Joe Gruters‘ association with the Donald Trump campaign is controversial, because, well, Donald Trump is controversial.
Gruters became campaign chairman for Trump in Florida last fall. His other public duties include being vice chairman of the Republican Party of Florida, chairman of the Sarasota County Republican Executive Committee, and a member of Florida State University’s board of trustees.
Those conflicting roles have led critics to say that he should step down from one of those positions. Gruters has rebuffed them, now feeling more confident than ever that his candidate will be the GOP nominee this fall. And he has no doubt the party will come together for November.
“Listen, primaries are tough,” he said, standing outside a room used by Trump at the Tampa Convention Center on Monday. “A lot of things get said in primaries. People are unhappy. Their candidate loses, and just like me, there’ve been times before where I didn’t like who are nominee was going to be. But by the end of the day, I was 100 percent doing everything I could for the person, and I think the same will happen here.”
Members of the GOP establishment continue to contend most Republicans don’t support Trump, pointing to his primary victories that rarely exceeded 40 percent of total votes.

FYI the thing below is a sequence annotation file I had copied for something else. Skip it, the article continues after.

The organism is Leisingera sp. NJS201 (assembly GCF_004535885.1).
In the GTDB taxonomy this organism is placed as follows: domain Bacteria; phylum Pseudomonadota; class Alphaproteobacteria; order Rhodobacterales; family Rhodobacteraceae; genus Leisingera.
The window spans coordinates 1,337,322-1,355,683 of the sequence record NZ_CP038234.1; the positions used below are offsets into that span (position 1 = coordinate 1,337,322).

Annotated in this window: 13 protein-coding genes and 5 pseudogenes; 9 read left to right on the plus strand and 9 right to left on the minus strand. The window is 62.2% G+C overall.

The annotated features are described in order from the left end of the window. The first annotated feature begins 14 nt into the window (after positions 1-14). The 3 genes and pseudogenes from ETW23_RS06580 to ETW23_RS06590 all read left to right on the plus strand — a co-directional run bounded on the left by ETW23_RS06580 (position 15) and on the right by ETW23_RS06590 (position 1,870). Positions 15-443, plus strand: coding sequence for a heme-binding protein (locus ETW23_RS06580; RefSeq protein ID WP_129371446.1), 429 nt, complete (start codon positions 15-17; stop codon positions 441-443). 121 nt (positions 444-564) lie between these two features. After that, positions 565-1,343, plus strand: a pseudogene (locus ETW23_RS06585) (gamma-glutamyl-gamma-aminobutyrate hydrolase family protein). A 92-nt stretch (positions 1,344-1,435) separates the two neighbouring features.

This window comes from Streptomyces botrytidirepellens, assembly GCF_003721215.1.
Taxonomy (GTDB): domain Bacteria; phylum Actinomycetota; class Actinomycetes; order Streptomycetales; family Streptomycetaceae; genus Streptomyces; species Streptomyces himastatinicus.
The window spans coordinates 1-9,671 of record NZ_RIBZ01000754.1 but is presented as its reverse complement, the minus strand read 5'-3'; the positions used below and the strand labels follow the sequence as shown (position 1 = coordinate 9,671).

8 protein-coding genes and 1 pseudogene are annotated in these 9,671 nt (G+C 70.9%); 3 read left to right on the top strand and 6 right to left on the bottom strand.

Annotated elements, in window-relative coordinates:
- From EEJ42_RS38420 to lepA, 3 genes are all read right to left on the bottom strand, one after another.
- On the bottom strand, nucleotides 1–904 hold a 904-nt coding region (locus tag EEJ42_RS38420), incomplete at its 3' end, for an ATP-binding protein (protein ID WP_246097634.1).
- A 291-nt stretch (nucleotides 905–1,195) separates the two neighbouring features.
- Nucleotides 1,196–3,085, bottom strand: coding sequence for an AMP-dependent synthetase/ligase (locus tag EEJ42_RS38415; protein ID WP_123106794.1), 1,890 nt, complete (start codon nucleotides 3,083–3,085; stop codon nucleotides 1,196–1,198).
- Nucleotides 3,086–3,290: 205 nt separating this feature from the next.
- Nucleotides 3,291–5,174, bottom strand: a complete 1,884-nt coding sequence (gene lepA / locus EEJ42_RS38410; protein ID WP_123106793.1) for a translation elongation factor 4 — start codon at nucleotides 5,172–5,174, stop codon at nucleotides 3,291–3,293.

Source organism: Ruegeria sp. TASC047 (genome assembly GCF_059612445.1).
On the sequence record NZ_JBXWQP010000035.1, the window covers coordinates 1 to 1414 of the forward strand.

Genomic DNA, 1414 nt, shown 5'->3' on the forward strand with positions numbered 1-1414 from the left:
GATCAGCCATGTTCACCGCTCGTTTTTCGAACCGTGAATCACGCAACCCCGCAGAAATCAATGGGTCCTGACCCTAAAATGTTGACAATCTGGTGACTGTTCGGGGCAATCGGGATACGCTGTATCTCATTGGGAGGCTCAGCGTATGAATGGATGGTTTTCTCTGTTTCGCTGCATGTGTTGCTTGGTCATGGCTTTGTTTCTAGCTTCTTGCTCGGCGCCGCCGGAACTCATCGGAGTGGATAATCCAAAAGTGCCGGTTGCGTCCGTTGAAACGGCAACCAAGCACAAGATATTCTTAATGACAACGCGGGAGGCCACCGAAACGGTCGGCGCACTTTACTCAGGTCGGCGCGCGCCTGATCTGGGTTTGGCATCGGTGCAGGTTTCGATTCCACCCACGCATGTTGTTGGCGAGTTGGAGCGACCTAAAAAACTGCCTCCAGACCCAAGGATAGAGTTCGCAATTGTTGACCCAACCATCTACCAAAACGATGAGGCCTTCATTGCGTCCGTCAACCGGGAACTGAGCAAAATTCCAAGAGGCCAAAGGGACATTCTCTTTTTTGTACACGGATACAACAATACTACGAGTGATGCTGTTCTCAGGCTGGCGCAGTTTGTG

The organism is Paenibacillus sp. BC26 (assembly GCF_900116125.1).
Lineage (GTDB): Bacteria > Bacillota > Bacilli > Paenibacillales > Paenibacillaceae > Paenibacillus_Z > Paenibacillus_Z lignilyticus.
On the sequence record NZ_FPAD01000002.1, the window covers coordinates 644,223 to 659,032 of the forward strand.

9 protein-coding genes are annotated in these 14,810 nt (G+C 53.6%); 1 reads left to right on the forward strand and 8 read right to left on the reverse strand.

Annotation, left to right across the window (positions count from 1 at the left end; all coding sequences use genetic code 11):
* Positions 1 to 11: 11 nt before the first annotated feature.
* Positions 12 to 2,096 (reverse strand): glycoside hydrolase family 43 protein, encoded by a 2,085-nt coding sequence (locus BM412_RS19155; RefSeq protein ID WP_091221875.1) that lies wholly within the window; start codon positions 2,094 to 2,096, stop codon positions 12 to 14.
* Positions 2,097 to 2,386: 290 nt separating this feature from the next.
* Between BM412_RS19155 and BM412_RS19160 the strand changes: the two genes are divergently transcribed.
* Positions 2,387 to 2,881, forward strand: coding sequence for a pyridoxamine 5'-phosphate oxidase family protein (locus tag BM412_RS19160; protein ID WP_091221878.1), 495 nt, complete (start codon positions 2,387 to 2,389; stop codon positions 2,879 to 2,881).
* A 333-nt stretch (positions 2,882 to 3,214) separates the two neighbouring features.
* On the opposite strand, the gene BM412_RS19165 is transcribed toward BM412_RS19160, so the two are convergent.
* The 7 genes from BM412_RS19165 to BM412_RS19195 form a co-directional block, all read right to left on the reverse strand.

A larger field diluted the vote, and Gruters contends Trump’s numbers have grown since other candidates have dropped out.
“Eventually, all will be forgiven, and the Republican Party will come together, stronger and united and bigger and better than before, and I think we’re going to win,” he said.
On Tuesday, former Florida House Speaker Will Weatherford said Trump falls short of his expectations of what the GOP’s standard bearer should be. A former surrogate for Jeb Bush and now a Marco Rubio supporter, Weatherford said Trump lacks those qualities at the moment.
“I expect the nominee of the Republican Party to be presidential,” he said on MSNBC’s “Morning Joe.” “I expect them to care about the poor. I expect them to care about free markets and free enterprise. I expect them to care about life. This is not a person who has not embodied what I look for in a candidate for the Republican nomination, and somebody I can support in November.”
Gruters said Trump has ignited a movement resulting in a dramatic increase in Republicans voting in some of the first primaries and caucuses. Democratic strategist Steve Schale told The Wall Street Journal that more than half the early voters in 14 counties across Florida didn’t cast ballots in the 2012 GOP presidential primary.
“I think at the end of the day we have to win the general election, and I think that Donald Trump has the ability to expand our base, to increase the size of our tent,” Gruters said.
“You’ve seen it in the primaries; I think that the energy and enthusiasm that’s been created will be transferred over to the general election, and I think it’s going to be a historic election with DT carrying states that we were never even considered to have a chance of winning before.”